Catalog # SKU1627
Publisher TGS Publishing
Weight 1.00 lbs
Author Name Eduoard Schure




Although appearing in the full light of historical times, Pythagoras has come down to us as almost a legendary character. The main reason for this is the terrible persecution of which he was the victim in Sicily, and which cost so many of his followers their lives. Some were crushed to death beneath the ruins of their burning schools, others died of hunger in temples. The Master's memory and teaching were only perpetuated by such survivors as were able to escape into Greece.

Plato, at great trouble and cost, obtained through Archytas a manuscript of the Master, who, it must be mentioned, never transferred to writing his esoteric teachings except under symbols and secret characters. His real work, like that of all reformers, was effected by oral instruction. The essence of the system, however, comes down to us in the Golden Verses of Lysis, the commentary of Hierocles, fragments of Philolaus and in the Timaeus of Plato, which contains the cosmogony of Pythagoras. To sum up, the writers of antiquity are full of the spirit of the Croton philosopher.

They never tire of relating anecdotes depicting his wisdom and beauty, his marvellous power over men. The Neoplatonists of Alexandria, the Gnostics, and even the early Fathers of the Church quote him as an authority. These are precious witnesses through whom may be felt continually vibrating that mighty wave of enthusiasm the great personality of Pythagoras succeeded in communicating to Greece, the final eddies of which were still to be felt eight hundred years after his death.

His teaching, regarded from above, and unlocked with the keys of comparative esoterism, affords a magnificent whole, the different parts of which are bound together by one fundamental conception. In it we find a rational reproduction of the esoteric teaching of India and Egypt, which he illumined with Hellenic simplicity and clearness, giving it a stronger sentiment and a clearer idea of human liberty. At the same time and at different parts of the globe, mighty reformers were popularizing similar doctrines.

Lao-Tse in China was emerging from the esoterism of Fo-Hi; the last Buddha Sakya-Mouni was preaching on the banks of the Ganges; in Italy, the Etrurian priesthood sent to Rome an initiate possessed of the Sibylline books. This was King Numa, who, by wise institutions, attempted to check the threatening ambition of the Roman Senate. It was not by chance that these reformers appeared simultaneously among such different peoples. Their diverse missions had one common end in view. They prove that, at certain periods, one identical spiritual current passes mysteriously through the whole of humanity. Whence comes it? It has its source in that divine world, far away from human vision, but of which prophets and seers are the envoys and witnesses.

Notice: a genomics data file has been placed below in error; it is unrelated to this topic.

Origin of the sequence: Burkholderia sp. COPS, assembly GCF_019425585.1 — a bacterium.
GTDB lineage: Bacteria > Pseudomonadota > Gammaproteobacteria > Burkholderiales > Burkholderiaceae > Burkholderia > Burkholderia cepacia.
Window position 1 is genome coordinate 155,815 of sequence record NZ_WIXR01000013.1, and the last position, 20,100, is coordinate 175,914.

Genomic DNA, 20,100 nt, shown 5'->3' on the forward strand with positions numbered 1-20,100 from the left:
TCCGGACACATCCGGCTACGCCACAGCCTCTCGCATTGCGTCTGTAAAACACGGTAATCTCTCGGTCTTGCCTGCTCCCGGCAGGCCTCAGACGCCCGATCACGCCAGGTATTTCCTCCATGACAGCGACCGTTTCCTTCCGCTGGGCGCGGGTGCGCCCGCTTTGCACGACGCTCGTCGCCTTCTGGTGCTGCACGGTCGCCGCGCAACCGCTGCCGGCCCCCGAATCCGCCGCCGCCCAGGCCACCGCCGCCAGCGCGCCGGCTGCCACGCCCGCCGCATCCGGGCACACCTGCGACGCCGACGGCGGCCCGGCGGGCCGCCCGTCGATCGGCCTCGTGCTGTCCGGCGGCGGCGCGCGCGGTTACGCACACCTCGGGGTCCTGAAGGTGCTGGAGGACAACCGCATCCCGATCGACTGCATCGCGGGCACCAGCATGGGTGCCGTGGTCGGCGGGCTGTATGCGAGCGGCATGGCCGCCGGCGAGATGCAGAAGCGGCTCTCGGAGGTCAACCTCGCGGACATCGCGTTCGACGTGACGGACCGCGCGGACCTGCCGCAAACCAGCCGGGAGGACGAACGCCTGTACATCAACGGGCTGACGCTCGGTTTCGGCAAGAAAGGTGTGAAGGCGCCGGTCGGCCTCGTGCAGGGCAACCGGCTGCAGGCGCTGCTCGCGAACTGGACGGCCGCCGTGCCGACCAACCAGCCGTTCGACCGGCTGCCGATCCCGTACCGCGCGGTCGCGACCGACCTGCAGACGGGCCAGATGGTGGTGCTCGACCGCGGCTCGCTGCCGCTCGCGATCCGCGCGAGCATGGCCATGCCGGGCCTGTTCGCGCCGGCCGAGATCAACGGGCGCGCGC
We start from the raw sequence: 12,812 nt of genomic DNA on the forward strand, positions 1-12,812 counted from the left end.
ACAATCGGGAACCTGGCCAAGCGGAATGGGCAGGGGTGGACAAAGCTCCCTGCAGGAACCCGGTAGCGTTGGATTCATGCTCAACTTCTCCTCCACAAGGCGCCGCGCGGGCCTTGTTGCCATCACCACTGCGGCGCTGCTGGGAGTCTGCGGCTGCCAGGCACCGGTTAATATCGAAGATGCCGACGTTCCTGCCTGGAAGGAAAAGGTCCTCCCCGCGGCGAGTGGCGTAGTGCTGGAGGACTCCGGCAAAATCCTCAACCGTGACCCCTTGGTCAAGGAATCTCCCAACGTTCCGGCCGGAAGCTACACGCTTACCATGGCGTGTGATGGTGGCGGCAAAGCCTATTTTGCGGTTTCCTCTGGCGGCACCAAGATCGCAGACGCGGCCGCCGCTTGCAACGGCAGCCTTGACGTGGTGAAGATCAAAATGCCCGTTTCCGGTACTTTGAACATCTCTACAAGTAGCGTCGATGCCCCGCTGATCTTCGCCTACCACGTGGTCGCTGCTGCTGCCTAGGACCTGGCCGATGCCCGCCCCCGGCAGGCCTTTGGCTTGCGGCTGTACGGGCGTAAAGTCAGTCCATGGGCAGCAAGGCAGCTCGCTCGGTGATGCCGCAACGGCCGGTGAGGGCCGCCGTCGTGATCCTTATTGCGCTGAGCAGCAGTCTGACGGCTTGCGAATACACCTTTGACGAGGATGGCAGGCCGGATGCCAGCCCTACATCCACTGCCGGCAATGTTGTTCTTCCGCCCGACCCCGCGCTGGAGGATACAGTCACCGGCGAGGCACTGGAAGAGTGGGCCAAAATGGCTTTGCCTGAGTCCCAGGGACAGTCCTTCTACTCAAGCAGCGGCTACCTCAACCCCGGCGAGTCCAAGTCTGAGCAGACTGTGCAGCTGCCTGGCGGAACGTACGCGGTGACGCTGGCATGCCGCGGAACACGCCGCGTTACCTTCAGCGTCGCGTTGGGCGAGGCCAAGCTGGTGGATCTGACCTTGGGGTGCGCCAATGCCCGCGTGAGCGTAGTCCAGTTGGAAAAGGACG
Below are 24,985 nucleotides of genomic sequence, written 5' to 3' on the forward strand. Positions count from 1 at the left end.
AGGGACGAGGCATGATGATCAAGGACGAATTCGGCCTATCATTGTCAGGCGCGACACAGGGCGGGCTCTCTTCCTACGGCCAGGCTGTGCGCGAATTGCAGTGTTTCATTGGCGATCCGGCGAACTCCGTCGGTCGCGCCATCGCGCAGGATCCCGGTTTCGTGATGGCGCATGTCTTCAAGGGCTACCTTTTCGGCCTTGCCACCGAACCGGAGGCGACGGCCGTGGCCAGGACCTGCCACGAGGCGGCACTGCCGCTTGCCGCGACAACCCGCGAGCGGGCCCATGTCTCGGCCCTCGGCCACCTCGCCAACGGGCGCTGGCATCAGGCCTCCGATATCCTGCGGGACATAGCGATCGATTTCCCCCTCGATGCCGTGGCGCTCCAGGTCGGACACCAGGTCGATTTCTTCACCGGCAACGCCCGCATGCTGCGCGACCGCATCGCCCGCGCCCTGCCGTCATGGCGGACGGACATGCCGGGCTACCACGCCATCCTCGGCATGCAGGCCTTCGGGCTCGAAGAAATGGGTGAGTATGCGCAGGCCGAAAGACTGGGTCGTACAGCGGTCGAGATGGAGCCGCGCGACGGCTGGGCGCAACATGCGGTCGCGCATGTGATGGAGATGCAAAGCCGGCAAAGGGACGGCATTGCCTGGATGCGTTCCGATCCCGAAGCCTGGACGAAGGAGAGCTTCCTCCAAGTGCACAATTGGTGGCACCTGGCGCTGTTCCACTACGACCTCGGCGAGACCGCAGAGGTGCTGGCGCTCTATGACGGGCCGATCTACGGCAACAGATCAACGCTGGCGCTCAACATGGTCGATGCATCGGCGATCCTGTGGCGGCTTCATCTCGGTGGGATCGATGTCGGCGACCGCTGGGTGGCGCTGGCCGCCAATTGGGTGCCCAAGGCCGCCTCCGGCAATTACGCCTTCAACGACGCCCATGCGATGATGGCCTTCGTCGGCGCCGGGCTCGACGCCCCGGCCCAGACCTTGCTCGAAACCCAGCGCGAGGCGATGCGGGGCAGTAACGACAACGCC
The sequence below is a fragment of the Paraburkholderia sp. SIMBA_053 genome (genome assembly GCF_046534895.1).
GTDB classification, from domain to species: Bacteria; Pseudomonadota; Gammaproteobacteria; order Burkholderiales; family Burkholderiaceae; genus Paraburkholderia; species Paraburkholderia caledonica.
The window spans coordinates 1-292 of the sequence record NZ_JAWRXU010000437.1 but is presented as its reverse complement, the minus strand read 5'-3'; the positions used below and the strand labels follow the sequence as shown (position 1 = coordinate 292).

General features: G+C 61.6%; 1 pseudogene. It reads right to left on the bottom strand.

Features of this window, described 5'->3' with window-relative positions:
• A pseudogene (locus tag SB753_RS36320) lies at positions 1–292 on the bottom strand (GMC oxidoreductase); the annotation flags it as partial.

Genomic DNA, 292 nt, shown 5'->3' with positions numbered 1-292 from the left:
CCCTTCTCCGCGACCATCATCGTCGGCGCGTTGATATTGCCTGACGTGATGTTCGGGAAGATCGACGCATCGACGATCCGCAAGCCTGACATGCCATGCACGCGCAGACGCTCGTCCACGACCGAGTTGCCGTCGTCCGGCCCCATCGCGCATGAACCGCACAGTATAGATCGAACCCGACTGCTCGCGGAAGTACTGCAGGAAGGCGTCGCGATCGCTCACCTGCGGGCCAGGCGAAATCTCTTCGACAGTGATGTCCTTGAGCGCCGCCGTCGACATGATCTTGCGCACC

Pythagoras crossed the whole of the ancient world before giving his message to Greece. He saw Africa and Asia, Memphis and Babylon, along with their methods of initiation and political life. His own troubled life resembles a ship driving through a storm, pursuing its course, with sails unfurled, a symbol of strength and calmness in the midst of the furious elements. His teachings convey the impression of a cool fragrant night after the bitter fire and passion of an angry, blood-stained day. They call to mind the beauty of the firmament unrolling, by degrees, its sparkling archipelagoes and ethereal harmonies over the head of the seer.


Chapter I - Greece In The Sixth Century
Chapter II - Years Of Travel
Chapter III - The Temple Of Delphi- The Science Of Apollo- Theory Of Divination- The Pythoness Theoclea
Chapter IV - The Order And The Doctrine
Chapter V - Marriage Of Pythagoras- Revolution At Croton- The Master's End- The School And Its Destiny

Softcover, 5¼" x 8¼", 125+ pages

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